The Western Association has recently completed an overhaul of its accreditation policies and procedures, which will provide more transparency about the strengths and weaknesses of its member institutions. As part of that process, the association has become the first accreditor, for example, to release reports of the teams that visit and review an institution, and the action letter that describes why the association accepts or rejects a college's application for accreditation.

For Ashford, the Western Association took several extra steps to show that it was taking a hard look at the university. The association appointed a 12-member team of reviewers to assess Ashford, including representatives of both nonprofit and for-profit colleges and some of the nation's best-known thinkers on higher education. Among them were Stanley O. Ikenberry, president emeritus of the University of Illinois; Jane V. Wellman, former executive director of the Delta Project on Postsecondary Costs, Productivity, and Accountability; and Michael J. Offerman, founder and president emeritus of Capella University.

In addition to the usual site visit to the Iowa campus, which was conducted by five reviewers and included interviews with faculty, staff and students, the association set up a confidential e-mail account to receive any feedback from people who worked for or attended the college. The association received more than 23,000 anonymous responses to a survey sent to all students and hired the auditing firm KPMG to review the college's finances.

While the association praised Ashford for its cooperation during the review process, its report confirms many of the most serious criticisms about the institution's operations.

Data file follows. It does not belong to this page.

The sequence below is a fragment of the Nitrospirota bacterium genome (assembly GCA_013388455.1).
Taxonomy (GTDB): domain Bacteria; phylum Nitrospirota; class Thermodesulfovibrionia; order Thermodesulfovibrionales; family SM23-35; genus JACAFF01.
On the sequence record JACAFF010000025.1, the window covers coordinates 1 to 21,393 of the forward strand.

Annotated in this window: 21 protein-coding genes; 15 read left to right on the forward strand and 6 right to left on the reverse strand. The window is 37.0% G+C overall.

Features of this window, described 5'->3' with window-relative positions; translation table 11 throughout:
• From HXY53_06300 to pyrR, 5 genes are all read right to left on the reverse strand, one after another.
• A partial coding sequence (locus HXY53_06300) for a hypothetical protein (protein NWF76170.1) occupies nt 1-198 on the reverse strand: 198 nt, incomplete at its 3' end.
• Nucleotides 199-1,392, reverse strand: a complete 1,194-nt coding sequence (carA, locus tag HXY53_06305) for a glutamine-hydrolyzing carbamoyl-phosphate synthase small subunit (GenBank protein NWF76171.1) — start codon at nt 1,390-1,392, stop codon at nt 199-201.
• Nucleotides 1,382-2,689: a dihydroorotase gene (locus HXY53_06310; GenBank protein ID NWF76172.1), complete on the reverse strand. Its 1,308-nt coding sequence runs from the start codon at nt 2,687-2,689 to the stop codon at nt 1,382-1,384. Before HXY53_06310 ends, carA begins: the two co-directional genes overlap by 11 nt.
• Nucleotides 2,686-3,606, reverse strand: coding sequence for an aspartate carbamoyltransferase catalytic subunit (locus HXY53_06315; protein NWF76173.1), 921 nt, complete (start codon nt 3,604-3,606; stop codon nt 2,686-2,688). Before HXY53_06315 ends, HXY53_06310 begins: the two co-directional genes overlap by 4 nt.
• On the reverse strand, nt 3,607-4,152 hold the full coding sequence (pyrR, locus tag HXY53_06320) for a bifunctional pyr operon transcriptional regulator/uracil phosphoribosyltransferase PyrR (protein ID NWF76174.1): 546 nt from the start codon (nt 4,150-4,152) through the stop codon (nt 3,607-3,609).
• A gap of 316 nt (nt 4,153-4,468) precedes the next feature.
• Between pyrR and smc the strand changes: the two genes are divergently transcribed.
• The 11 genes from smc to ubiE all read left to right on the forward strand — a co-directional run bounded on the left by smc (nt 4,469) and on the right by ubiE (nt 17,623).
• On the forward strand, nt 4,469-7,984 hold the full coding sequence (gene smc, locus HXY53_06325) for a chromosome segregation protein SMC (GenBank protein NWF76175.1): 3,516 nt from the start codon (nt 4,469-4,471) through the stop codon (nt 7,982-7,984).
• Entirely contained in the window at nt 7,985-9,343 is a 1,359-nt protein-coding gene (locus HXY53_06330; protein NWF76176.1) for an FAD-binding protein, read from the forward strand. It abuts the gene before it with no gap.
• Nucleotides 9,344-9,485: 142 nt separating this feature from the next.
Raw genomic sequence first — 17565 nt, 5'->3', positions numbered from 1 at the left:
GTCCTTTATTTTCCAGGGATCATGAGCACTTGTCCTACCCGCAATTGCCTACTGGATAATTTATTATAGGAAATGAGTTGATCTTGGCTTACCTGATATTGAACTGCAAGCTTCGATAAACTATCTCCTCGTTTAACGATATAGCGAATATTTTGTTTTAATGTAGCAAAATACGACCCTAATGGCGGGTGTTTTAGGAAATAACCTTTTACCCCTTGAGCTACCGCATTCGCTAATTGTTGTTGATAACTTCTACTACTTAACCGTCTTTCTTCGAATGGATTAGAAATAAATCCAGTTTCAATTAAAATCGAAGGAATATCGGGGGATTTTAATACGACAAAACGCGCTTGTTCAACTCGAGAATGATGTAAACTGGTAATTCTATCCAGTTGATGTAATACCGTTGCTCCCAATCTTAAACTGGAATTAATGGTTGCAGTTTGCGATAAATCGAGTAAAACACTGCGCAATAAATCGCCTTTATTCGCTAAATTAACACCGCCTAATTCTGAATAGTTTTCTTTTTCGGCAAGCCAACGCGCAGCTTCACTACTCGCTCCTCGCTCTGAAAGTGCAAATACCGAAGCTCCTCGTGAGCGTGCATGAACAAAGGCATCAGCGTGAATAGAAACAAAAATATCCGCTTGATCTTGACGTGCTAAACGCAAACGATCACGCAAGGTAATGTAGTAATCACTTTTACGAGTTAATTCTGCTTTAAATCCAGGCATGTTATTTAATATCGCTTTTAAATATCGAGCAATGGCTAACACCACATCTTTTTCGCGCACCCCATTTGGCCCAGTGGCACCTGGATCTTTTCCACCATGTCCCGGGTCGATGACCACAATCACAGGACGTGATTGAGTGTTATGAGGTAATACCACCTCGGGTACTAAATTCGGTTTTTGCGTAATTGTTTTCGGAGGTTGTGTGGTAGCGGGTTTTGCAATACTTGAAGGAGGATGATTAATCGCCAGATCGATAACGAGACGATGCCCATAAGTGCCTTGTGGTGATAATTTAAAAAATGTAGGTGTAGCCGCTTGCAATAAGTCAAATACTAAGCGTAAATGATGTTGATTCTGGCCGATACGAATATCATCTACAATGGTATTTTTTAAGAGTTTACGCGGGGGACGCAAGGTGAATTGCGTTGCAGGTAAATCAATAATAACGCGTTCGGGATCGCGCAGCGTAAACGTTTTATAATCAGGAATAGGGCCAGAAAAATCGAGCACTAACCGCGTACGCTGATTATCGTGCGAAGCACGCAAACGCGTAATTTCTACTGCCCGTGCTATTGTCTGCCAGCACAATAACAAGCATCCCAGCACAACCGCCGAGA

In particular, the association was concerned that "a large proportion of students who enter the degree programs at Ashford withdraw, most within a short period of time." Nearly 128,000 students have withdrawn from programs during the past five years, the association's action letter says, "during which time 240,000 new students were enrolled. This level of attrition is, on its face, not acceptable," the association concluded.

Another significant concern, the association wrote, is that Ashford is spending far too much to recruit students and too little to support their academic success. The team of reviewers found that nearly a third of Ashford's spending went to recruitment, "well above spending for instructional costs and services, which ... include both direct spending on faculty and the administration of financial aid, student services and academic support."

The university employs about 50 full-time faculty members, most of them "recently hired," along with just 14 writing specialists to assist students and 38 instructional specialists to serve more than 2,500 adjuncts.

The reviewers also concluded that the rigor of course work "was not always at the appropriate level for the course," and that faculty members' response to students online work "were often limited to a few words of encouragement and lacking in substantive exchange between student and teacher."

Ralph A. Wolff, president of the association's Commission for Senior Colleges and Universities, said the extensive process was meant to provide an evidence-based reason for the association's decision on Ashford.

It's also an example, he said of the association's commitment to demonstrate that accreditation can reassure the public without restricting the variety of approaches and missions in American higher education.

"Public confidence in the value and quality of higher education is very mixed," Mr. Wolff said. "The public and policy makers need to know that we're doing a good job."